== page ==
First, do no harm.
On an ordinary day, at a private hospital, a young woman fights for her life. A priest arrives to save her soul. Her doctor refuses him entry.
In a divisive time, in a divided nation, a society takes sides.
The latest smash-hit by “Britain’s best director” (The Telegraph) is a "provocative, wonderfully upsetting" (The Independent) whirlwind of gender, race and identity politics, "one of the peaks of the theatrical year" (The Guardian) and a "devastating play for today" (Financial Times).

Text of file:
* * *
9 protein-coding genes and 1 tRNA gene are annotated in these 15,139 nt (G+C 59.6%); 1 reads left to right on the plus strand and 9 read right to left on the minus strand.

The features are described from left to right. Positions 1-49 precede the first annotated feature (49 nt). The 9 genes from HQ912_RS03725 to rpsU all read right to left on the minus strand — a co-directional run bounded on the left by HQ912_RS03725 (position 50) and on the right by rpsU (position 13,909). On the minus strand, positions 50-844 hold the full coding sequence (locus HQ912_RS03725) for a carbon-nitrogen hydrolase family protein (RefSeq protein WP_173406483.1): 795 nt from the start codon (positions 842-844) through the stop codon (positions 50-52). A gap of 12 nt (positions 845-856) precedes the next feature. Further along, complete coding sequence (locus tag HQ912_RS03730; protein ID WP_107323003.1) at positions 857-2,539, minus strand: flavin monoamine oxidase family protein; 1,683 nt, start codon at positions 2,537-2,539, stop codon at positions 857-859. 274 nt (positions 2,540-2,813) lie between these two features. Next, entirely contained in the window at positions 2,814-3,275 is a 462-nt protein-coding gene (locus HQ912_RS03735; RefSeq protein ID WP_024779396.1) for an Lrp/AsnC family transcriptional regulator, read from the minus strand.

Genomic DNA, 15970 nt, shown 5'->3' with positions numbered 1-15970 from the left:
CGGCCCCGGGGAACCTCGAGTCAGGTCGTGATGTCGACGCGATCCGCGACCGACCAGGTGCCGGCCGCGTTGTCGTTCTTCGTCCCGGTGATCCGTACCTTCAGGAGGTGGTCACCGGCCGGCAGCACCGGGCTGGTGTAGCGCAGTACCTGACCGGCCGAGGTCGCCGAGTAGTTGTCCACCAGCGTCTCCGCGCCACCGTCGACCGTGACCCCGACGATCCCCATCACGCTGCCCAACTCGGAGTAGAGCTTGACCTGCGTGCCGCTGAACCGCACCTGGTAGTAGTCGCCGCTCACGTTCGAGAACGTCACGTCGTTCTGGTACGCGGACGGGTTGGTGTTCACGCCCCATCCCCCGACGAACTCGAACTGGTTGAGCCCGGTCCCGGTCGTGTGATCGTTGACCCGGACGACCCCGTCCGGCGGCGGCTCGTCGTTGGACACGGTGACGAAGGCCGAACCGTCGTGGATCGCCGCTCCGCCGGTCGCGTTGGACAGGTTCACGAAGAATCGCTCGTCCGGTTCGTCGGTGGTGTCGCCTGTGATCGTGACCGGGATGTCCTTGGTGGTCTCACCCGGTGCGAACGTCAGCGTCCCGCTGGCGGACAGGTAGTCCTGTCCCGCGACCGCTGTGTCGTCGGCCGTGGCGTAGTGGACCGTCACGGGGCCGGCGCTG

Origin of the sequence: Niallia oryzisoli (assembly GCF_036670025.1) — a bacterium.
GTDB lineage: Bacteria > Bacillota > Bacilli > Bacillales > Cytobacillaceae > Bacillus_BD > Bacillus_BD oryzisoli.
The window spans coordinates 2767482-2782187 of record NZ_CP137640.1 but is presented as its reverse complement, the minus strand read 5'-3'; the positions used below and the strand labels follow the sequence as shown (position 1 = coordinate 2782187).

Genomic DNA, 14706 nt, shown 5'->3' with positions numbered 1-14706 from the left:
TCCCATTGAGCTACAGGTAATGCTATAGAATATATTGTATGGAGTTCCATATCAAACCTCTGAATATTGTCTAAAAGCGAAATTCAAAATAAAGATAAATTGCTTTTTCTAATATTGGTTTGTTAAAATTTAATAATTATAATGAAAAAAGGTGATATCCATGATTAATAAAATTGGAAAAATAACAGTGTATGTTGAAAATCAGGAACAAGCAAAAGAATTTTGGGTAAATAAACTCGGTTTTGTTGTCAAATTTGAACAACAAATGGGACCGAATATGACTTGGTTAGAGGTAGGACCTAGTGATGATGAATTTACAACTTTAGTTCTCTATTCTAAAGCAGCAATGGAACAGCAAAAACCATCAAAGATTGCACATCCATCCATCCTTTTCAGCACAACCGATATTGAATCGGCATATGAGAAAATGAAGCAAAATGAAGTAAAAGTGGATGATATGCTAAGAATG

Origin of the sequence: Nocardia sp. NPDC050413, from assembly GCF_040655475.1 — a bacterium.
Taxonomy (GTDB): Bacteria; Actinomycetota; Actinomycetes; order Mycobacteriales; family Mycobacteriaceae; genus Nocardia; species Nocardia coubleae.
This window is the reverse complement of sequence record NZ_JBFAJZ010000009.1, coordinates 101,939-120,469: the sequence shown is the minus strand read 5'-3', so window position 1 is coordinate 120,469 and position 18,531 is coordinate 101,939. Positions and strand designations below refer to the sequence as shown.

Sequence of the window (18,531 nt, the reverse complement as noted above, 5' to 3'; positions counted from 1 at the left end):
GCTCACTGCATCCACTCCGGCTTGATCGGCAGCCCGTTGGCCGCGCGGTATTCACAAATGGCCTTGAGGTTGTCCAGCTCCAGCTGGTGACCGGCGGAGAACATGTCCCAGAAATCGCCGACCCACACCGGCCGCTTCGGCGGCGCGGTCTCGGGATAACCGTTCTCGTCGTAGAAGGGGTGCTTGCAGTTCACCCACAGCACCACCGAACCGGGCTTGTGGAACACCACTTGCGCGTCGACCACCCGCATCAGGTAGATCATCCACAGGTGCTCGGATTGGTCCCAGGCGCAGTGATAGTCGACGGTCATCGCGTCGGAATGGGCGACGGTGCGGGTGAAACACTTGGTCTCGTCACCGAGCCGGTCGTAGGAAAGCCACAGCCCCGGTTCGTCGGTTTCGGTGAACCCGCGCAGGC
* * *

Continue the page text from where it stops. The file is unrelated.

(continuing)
Please note: This show includes the discussion of suicide and the description of suicide methods.
The Duke of York’s Theatre opened in 1892, then named the Trafalgar Square Theatre, and was renamed to its current name in 1895 to honour the future King George V. The theatre has housed acclaimed productions since, such as King Lear, and playing host to many famous names, including Sir Ian McKellen, Orlando Bloom, Michael Gambon and Jeremy Irons.